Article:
[PIC] An In-Person Student Session with Dutchess Community College Admissions Counselor

Eight BOCES Alternative High School students are on their way to freshman year at Dutchess Community College (DCC) next fall after being accepted on the spot during annual Decision Day.

Students attended either in-person or virtual sessions with DCC Admissions Counselor Michelle Diano who explained everything from receiving financial aid to the workload college brings.

“It’s really cool to see their faces light up when they hear that they got accepted,” BOCES School Counselor Courteney Heller said.

When Heller worked at Arlington High School, DCC admissions representatives came to register students and answer questions about college. When Heller started at BOCES three years ago, she wanted to duplicate the event at BETA.

“I thought that was just such a really cool event to get students excited about the college admissions process and also to see themselves beyond high school as learners,” she said. “It just made sense.”

Heller praised Diano for explaining to some students what it means to be in college with an Individualized Educational Plan and how to connect to the appropriate services.

“Anything that might come up, she takes the time to go over it with them,” Heller said of Diano. “She’s so accessible.”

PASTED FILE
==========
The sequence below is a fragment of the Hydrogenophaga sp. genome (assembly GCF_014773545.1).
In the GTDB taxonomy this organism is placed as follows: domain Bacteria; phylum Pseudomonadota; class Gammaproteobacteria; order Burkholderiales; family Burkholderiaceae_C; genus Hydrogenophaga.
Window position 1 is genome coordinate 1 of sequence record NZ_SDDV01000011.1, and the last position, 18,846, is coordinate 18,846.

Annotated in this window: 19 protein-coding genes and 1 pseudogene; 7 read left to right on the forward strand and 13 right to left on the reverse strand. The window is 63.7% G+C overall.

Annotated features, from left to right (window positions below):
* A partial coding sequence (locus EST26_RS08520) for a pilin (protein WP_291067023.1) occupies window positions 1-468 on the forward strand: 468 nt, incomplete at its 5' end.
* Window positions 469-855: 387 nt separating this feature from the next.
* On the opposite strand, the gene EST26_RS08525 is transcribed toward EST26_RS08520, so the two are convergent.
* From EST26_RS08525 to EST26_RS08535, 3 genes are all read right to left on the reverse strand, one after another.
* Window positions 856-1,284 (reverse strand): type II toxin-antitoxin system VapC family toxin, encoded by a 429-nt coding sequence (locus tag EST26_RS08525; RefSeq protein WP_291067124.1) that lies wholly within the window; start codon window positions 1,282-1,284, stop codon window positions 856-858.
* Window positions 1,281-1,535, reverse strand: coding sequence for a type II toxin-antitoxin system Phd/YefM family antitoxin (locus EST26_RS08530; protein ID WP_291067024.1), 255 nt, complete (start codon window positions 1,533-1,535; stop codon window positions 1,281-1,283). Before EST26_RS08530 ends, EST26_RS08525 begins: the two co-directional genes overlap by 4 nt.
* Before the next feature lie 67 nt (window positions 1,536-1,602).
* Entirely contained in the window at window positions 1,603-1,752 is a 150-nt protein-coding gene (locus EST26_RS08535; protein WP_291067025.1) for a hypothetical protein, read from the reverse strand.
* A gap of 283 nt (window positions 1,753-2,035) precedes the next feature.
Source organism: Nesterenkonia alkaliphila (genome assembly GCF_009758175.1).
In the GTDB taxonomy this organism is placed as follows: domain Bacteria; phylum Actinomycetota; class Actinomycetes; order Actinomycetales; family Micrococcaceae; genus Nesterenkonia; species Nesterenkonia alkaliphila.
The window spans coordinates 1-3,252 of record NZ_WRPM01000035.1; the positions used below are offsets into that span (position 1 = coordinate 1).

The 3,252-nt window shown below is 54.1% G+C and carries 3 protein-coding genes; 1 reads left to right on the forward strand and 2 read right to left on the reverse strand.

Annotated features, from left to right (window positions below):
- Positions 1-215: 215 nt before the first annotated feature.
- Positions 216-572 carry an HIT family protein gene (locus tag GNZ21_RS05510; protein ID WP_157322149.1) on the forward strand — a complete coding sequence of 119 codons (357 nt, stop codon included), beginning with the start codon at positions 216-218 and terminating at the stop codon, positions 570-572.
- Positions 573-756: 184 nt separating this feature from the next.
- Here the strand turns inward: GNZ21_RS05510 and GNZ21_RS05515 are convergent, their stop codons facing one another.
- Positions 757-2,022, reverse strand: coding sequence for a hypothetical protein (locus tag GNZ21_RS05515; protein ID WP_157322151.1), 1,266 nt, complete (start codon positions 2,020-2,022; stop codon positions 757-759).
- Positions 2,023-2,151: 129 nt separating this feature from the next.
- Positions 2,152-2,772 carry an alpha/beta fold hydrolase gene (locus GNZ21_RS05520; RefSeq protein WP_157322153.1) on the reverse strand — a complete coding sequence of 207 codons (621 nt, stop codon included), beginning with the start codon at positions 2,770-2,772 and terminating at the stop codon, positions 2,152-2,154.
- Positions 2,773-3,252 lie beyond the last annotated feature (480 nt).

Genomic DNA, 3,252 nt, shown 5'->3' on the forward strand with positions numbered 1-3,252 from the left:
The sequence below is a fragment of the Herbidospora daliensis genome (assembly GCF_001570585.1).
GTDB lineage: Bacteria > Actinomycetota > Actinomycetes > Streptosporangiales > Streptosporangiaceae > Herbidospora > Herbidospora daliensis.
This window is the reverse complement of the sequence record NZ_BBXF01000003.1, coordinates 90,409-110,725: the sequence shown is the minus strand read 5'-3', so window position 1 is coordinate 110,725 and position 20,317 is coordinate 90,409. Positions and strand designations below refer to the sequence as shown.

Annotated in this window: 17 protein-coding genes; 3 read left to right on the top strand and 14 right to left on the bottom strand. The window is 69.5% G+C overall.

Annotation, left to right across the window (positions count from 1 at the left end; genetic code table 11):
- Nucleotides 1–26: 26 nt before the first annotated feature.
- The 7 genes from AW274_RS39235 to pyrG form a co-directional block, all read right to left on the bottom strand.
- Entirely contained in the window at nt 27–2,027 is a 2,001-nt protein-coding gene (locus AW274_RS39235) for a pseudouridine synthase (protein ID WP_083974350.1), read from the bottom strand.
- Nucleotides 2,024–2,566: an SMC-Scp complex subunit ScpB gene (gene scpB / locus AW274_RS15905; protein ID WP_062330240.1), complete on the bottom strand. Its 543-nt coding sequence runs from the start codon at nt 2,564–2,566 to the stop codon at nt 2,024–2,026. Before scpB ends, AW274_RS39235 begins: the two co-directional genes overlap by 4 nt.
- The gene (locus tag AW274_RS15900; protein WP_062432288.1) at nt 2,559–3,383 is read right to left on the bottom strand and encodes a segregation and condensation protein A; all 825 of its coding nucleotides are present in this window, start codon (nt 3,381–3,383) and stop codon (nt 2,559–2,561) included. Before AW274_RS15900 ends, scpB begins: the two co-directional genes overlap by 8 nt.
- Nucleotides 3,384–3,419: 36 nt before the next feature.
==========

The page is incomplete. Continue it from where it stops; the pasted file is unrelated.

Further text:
The students are engaged in the process by asking thoughtful questions and advocating for themselves, Heller said.

Senior Ariel Malpica is excited to get a different learning perspective and is interested in potentially studying art, science, welding and working with animals.

“I have a lot to look at and choose from,” Malpica said.

Malpica learned about all of the accommodative services available to help her succeed in college, putting her mind at ease.

“That really opened another eye of mine to see what I can get help with,” she said. “This will help me out a lot.”

Junior Faith Mollica is interested in attending Dutchess because her late mother encouraged her to pursue higher education.

“She really wanted me to go to college,” Mollica said. “I’m doing it for her and to get somewhere in life.”

The event helped make the college experience less intimidating for Mollica, who is undecided about what she might major in.

“It’s a little exciting, but also scary,” she said.